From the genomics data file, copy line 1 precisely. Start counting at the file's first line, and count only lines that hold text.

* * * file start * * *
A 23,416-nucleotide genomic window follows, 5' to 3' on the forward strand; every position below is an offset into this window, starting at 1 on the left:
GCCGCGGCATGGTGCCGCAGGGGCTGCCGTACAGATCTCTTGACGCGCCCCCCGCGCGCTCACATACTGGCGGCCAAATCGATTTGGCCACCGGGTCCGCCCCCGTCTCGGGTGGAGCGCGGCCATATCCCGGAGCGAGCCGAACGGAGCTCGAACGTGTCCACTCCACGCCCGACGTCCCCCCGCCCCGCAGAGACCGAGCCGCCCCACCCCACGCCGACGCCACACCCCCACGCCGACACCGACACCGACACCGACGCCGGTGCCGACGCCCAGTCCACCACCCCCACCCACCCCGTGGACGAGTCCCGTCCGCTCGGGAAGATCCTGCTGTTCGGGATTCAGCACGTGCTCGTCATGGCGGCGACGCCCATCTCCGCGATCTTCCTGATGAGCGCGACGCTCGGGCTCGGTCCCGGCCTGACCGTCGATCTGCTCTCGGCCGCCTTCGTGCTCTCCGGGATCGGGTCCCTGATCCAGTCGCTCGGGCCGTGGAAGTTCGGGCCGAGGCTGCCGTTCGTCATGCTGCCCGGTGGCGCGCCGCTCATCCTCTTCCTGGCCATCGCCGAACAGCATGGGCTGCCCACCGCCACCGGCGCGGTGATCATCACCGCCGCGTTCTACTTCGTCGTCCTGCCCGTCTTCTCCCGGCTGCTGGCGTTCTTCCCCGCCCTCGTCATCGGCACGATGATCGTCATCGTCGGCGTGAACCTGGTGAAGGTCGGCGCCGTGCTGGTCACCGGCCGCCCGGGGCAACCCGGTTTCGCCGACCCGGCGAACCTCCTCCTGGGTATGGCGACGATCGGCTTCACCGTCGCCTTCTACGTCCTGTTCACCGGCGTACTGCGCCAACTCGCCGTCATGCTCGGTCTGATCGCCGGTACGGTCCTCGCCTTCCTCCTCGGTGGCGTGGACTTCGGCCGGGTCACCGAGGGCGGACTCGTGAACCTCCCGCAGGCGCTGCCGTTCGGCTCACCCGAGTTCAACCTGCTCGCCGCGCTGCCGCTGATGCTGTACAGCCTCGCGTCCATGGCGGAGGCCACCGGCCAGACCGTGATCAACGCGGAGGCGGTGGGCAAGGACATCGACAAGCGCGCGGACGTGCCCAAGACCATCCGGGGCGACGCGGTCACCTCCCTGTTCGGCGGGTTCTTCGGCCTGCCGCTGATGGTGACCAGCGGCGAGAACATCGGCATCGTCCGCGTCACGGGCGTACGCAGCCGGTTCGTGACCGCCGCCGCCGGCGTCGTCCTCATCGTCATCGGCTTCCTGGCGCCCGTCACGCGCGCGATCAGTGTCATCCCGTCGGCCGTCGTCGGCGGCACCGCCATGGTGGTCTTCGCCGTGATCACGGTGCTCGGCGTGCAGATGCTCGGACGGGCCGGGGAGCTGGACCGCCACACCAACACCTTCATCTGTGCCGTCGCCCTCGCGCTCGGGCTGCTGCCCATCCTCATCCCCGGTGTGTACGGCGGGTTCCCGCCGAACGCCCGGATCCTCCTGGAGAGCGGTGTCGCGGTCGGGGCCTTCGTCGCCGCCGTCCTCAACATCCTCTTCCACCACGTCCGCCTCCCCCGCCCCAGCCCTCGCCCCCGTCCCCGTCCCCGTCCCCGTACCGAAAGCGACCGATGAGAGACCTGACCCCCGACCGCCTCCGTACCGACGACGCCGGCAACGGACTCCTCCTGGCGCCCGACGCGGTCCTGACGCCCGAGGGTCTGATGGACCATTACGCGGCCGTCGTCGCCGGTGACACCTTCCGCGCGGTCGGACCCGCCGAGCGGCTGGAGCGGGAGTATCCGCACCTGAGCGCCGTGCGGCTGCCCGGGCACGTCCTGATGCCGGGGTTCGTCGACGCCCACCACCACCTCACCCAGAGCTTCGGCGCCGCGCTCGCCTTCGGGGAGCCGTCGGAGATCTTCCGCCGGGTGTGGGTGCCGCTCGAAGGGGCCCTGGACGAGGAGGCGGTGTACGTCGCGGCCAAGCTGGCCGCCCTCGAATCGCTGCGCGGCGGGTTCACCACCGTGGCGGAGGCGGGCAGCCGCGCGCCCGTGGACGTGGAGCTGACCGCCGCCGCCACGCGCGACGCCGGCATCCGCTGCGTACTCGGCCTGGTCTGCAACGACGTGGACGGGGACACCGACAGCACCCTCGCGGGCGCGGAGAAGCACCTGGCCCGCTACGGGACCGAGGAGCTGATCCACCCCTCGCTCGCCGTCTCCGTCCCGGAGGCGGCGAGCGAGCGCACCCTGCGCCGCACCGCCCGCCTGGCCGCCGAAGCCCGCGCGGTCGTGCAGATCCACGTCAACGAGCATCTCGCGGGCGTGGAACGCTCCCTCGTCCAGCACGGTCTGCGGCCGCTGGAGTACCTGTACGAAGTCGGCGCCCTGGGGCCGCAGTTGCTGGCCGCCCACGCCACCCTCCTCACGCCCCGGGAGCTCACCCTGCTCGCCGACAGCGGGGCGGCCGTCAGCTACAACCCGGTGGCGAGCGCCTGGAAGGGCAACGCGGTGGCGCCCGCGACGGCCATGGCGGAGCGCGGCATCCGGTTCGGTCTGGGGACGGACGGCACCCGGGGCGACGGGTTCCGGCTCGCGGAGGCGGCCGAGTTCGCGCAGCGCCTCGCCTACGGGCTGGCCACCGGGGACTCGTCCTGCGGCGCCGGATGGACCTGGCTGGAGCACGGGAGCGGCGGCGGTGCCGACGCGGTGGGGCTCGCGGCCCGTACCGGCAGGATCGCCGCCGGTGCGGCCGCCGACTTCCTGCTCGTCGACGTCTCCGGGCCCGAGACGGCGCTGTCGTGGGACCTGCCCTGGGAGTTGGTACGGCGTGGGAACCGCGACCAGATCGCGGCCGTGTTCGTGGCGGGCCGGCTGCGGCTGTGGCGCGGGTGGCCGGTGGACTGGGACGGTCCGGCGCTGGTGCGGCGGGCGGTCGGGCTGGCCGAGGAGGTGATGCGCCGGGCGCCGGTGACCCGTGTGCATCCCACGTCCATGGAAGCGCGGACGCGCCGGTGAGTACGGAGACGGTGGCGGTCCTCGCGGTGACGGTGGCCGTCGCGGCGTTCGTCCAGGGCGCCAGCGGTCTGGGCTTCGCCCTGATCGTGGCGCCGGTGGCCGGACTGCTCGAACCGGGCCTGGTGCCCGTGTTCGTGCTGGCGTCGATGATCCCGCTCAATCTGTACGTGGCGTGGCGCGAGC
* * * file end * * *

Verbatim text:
A 23,416-nucleotide genomic window follows, 5' to 3' on the forward strand; every position below is an offset into this window, starting at 1 on the left: